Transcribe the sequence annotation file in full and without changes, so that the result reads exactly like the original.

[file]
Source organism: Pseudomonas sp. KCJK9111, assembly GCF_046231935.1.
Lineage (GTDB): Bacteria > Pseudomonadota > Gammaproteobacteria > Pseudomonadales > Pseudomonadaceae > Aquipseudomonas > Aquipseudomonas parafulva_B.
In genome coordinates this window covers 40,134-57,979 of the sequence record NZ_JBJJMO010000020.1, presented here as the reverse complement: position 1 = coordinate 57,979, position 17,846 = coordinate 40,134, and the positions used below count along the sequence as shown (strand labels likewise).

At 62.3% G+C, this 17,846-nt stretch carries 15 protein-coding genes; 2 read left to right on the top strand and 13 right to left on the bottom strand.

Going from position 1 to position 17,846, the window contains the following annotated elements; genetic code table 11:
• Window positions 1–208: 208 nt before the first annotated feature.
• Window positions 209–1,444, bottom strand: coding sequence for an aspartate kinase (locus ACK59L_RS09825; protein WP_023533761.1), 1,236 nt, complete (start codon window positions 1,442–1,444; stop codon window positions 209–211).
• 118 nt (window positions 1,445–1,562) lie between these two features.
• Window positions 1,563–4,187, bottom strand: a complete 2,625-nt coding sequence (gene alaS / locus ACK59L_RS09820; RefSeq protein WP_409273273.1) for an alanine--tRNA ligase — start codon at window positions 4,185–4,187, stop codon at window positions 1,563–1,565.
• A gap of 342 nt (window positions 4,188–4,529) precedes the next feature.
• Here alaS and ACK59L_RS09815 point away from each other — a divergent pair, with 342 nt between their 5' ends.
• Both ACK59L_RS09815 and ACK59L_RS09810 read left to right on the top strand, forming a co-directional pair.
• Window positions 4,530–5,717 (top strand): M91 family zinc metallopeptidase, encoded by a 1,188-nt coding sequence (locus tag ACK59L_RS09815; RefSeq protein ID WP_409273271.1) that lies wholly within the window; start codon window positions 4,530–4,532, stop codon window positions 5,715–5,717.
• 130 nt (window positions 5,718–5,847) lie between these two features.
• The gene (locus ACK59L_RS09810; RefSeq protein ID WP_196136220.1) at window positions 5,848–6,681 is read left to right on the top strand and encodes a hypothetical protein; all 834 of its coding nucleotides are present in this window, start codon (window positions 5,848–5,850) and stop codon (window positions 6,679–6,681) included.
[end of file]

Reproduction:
Source organism: Pseudomonas sp. KCJK9111, assembly GCF_046231935.1.
Lineage (GTDB): Bacteria > Pseudomonadota > Gammaproteobacteria > Pseudomonadales > Pseudomonadaceae > Aquipseudomonas > Aquipseudomonas parafulva_B.
In genome coordinates this window covers 40,134-57,979 of the sequence record NZ_JBJJMO010000020.1, presented here as the reverse complement: position 1 = coordinate 57,979, position 17,846 = coordinate 40,134, and the positions used below count along the sequence as shown (strand labels likewise).

At 62.3% G+C, this 17,846-nt stretch carries 15 protein-coding genes; 2 read left to right on the top strand and 13 right to left on the bottom strand.

Going from position 1 to position 17,846, the window contains the following annotated elements; genetic code table 11:
• Window positions 1–208: 208 nt before the first annotated feature.
• Window positions 209–1,444, bottom strand: coding sequence for an aspartate kinase (locus ACK59L_RS09825; protein WP_023533761.1), 1,236 nt, complete (start codon window positions 1,442–1,444; stop codon window positions 209–211).
• 118 nt (window positions 1,445–1,562) lie between these two features.
• Window positions 1,563–4,187, bottom strand: a complete 2,625-nt coding sequence (gene alaS / locus ACK59L_RS09820; RefSeq protein WP_409273273.1) for an alanine--tRNA ligase — start codon at window positions 4,185–4,187, stop codon at window positions 1,563–1,565.
• A gap of 342 nt (window positions 4,188–4,529) precedes the next feature.
• Here alaS and ACK59L_RS09815 point away from each other — a divergent pair, with 342 nt between their 5' ends.
• Both ACK59L_RS09815 and ACK59L_RS09810 read left to right on the top strand, forming a co-directional pair.
• Window positions 4,530–5,717 (top strand): M91 family zinc metallopeptidase, encoded by a 1,188-nt coding sequence (locus tag ACK59L_RS09815; RefSeq protein ID WP_409273271.1) that lies wholly within the window; start codon window positions 4,530–4,532, stop codon window positions 5,715–5,717.
• 130 nt (window positions 5,718–5,847) lie between these two features.
• The gene (locus ACK59L_RS09810; RefSeq protein ID WP_196136220.1) at window positions 5,848–6,681 is read left to right on the top strand and encodes a hypothetical protein; all 834 of its coding nucleotides are present in this window, start codon (window positions 5,848–5,850) and stop codon (window positions 6,679–6,681) included.